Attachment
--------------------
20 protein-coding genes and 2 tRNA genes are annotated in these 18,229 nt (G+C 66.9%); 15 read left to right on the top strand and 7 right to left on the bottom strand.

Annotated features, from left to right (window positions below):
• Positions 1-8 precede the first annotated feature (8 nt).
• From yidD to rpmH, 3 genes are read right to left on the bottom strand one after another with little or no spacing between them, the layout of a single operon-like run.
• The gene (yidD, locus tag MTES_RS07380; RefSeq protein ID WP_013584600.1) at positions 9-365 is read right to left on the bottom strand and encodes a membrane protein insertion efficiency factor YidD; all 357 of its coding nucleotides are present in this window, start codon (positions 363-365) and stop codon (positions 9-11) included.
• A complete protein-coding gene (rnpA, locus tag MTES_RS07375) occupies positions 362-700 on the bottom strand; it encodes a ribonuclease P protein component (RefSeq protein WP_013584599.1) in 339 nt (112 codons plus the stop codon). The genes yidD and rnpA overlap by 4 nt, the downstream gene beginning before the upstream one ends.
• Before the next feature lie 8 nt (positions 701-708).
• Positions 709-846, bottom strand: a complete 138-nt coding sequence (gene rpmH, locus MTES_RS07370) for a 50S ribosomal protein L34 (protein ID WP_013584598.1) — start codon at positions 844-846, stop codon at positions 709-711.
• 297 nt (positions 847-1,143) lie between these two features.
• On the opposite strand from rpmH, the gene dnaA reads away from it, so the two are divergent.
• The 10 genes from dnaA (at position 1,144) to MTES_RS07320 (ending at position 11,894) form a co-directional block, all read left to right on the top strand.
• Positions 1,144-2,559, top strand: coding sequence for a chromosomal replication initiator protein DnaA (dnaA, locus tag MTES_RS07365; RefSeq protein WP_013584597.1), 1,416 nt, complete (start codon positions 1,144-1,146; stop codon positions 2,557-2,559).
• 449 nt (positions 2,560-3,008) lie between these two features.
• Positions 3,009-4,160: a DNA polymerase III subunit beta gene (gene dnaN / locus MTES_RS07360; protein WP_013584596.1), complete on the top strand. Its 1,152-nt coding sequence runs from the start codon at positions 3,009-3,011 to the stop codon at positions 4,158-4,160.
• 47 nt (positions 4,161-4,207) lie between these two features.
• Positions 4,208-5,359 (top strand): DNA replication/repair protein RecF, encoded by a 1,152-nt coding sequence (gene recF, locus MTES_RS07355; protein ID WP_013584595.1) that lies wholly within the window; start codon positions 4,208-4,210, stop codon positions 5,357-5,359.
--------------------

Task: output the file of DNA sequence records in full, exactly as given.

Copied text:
20 protein-coding genes and 2 tRNA genes are annotated in these 18,229 nt (G+C 66.9%); 15 read left to right on the top strand and 7 right to left on the bottom strand.

Annotated features, from left to right (window positions below):
• Positions 1-8 precede the first annotated feature (8 nt).
• From yidD to rpmH, 3 genes are read right to left on the bottom strand one after another with little or no spacing between them, the layout of a single operon-like run.
• The gene (yidD, locus tag MTES_RS07380; RefSeq protein ID WP_013584600.1) at positions 9-365 is read right to left on the bottom strand and encodes a membrane protein insertion efficiency factor YidD; all 357 of its coding nucleotides are present in this window, start codon (positions 363-365) and stop codon (positions 9-11) included.
• A complete protein-coding gene (rnpA, locus tag MTES_RS07375) occupies positions 362-700 on the bottom strand; it encodes a ribonuclease P protein component (RefSeq protein WP_013584599.1) in 339 nt (112 codons plus the stop codon). The genes yidD and rnpA overlap by 4 nt, the downstream gene beginning before the upstream one ends.
• Before the next feature lie 8 nt (positions 701-708).
• Positions 709-846, bottom strand: a complete 138-nt coding sequence (gene rpmH, locus MTES_RS07370) for a 50S ribosomal protein L34 (protein ID WP_013584598.1) — start codon at positions 844-846, stop codon at positions 709-711.
• 297 nt (positions 847-1,143) lie between these two features.
• On the opposite strand from rpmH, the gene dnaA reads away from it, so the two are divergent.
• The 10 genes from dnaA (at position 1,144) to MTES_RS07320 (ending at position 11,894) form a co-directional block, all read left to right on the top strand.
• Positions 1,144-2,559, top strand: coding sequence for a chromosomal replication initiator protein DnaA (dnaA, locus tag MTES_RS07365; RefSeq protein WP_013584597.1), 1,416 nt, complete (start codon positions 1,144-1,146; stop codon positions 2,557-2,559).
• 449 nt (positions 2,560-3,008) lie between these two features.
• Positions 3,009-4,160: a DNA polymerase III subunit beta gene (gene dnaN / locus MTES_RS07360; protein WP_013584596.1), complete on the top strand. Its 1,152-nt coding sequence runs from the start codon at positions 3,009-3,011 to the stop codon at positions 4,158-4,160.
• 47 nt (positions 4,161-4,207) lie between these two features.
• Positions 4,208-5,359 (top strand): DNA replication/repair protein RecF, encoded by a 1,152-nt coding sequence (gene recF, locus MTES_RS07355; protein ID WP_013584595.1) that lies wholly within the window; start codon positions 4,208-4,210, stop codon positions 5,357-5,359.